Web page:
Tuesday, December 30, 2008

A Cause Without a Rebel

I don't find the myth of the starving artist to be alluring. I don't relish the idea of the writer in the garret, scotch bottle at his right, cigarette smoldering in the overflowing ashtray. I'm not drawn to self-destructive he-men like Jackson Pollock splattering his work over giant floor-sized canvases while his wife sacrifices her art and happiness on the altar of his genius. I don't need to die young, wrapped bone and sinew in the chassis of my Porsche 550.

There are days when I actually consider that might be why I'm not a better artist.

Then I remember this guy, a printmaker of some skill, which was a friend of the family. My mother and her husband were both amazing artists in their fields but both suffered from anxiety disorder as well as other emotional scarring and trauma. This printmaker actually said "I wish I could have panic attacks so I could be a great artist". Obviously he lacked the imagination required to move from 'competent' to 'great'.

When I have my moments of angst over my lack of success as an artist I like to think about Raphael. He was hugely successful, very prolific, handsome, and amiable. What more could you ask for? Oh wait, he died at 37 years old. Ok, but that wasn't too bad right? After all it was the Renaissance, more dangerous times and all.

Wait, hold on… I'm rummaging through my hard drive for more examples of happy productive artists (preferably ones that were slow starters because they were too busy just sort of wandering around aimlessly until their mid-thirties)…

Hmm… Rembrandt won't do because though he started out happy and successful (in love with his wife Saskia) he ended up with tragedy and poverty.

Maybe painters aren't the best source for the happy successful artists sans angst? I should turn to literature.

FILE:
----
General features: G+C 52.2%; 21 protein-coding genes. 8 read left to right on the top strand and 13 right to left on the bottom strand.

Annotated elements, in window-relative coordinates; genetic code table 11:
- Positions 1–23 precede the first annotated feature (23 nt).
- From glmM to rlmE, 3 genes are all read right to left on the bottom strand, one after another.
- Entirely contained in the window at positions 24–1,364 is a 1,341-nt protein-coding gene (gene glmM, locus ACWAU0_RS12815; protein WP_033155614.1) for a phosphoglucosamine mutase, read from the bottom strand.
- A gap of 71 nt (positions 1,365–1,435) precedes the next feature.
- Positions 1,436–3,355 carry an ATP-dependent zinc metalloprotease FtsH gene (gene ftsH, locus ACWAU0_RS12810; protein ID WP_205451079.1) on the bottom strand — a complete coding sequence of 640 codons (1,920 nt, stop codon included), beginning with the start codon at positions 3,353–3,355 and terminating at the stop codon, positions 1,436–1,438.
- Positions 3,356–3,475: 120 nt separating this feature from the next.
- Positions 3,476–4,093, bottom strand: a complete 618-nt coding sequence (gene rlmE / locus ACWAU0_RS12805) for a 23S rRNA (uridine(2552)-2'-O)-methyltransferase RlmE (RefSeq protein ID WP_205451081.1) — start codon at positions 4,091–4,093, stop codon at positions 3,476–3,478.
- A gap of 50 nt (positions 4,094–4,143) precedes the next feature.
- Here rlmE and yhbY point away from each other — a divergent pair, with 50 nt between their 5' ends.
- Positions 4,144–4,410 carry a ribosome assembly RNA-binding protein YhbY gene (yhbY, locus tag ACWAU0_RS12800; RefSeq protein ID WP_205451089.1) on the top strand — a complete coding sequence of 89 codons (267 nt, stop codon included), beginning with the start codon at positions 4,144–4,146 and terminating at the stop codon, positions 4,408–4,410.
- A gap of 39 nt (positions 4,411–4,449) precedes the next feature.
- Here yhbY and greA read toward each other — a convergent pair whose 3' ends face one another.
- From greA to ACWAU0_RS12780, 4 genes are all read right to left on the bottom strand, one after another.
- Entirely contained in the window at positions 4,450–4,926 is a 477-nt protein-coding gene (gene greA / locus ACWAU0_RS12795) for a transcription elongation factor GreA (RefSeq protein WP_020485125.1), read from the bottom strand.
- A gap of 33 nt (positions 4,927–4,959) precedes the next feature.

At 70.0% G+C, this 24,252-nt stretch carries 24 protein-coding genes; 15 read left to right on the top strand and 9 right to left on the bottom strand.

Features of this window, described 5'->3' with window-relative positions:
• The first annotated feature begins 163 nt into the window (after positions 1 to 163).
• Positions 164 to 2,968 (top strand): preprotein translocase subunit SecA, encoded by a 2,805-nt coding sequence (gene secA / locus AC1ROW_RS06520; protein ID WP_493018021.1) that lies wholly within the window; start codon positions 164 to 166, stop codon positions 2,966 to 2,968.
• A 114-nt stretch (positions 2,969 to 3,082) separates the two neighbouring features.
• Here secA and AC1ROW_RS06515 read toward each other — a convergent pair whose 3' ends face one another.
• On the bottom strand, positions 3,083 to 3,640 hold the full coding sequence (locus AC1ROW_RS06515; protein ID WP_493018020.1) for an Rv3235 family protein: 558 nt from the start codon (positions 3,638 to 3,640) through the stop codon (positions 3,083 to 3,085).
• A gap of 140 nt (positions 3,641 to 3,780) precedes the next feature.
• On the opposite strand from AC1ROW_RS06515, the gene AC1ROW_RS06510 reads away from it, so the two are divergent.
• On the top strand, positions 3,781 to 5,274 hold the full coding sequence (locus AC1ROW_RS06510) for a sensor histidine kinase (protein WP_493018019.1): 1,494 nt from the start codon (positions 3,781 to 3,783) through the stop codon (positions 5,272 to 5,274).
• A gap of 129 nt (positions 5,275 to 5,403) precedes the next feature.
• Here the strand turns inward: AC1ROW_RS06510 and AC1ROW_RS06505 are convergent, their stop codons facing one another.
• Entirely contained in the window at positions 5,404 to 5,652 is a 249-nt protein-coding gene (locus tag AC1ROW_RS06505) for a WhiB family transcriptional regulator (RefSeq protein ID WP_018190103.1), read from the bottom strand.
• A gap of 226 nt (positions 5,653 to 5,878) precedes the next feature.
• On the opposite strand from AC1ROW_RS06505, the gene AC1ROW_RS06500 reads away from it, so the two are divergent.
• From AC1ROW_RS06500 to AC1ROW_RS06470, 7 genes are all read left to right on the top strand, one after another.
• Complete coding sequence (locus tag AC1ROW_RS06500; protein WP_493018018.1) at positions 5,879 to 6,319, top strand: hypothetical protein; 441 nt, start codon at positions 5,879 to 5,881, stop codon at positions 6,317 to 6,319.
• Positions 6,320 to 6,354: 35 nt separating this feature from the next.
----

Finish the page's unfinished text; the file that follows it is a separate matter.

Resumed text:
Ah! Henry Miller.

I'm sure he had his moments of angst but he lived a very long life, was successful during his lifetime, and screwed tons and tons of beautiful interesting broads. There you go. Oh and on the subject of long lives I did think of a painter: Picasso! So he was an asshole to all around him. I'm sure he was totally happy.

I, too, can be a happy successful artist. Of course if I'm not an asshole will that hinder me? Perhaps I should cultivate being more of a jerk?

Or maybe, just maybe, I should stop navel gazing and write something besides another blog post?

Oh, ok, I just have to share this will all three of you that read this: so last night I'm trying to go to sleep but the lovely lady has on her show because she's not quite sleepy yet and I'm trying to ignore it, but you know I can't ignore dialogue. I start to listen whether I want to or not. I'm not sure what show she was watching but I wish I had a photographic memory so I could share with you all (that's you five over there) the deathless bad writing. I never ever heard anything so hackneyed in my life. Without seeing the actors or other distracting visual content I could just focus on the clich├ęs. It was horrendous. I had to turn on my light and start reading Elmore Leonard before I made an ass of myself and told her just how crappy the show was. Would that have qualified me as an asshole artist? Did my restraint forever doom me to be just another wannabe?

2 comments:

Scarecrow said...

I think with the modern artists it's the cliche of the squeaky wheel getting the oil, or however that goes. The ones who create scenes and act like jerks grab all the attention. They are the art, not their product, which is usually crap without them prancing around putting on a show.

With the older artists there are probably quite a few who were successful and not angst filled rebels, but who remembers those stories? They are aren't very exciting, are they?

I don't think it takes alcohol and drugs and torment to be creative. I lived that and don't remember having a single creative moment in all that time. Although admittedly I've drawn on it now.

Ack, your last paragraph is causing me torment. I'm trying to remember the name of an old radio program I think starred Jack Webb, where just about every line out of his mouth was one of those bad lines like she had the sort of body that made a man's blood run hot, but the gun in her hand turned it to ice.

Pan Historia said...

I wish that the dialogue of the TV show I was forced to listen to was even half as good. At least that Raymond Chanderlesque style is colorful.

This was just banal and repetitive and a condensed version of every line you ever heard on a modern cop show.

Drawing on life's experience is essential for any artist, but there should definitely be a difference from drawing on it and wearing it like a badge that makes you special in some way.

Thanks for your comment.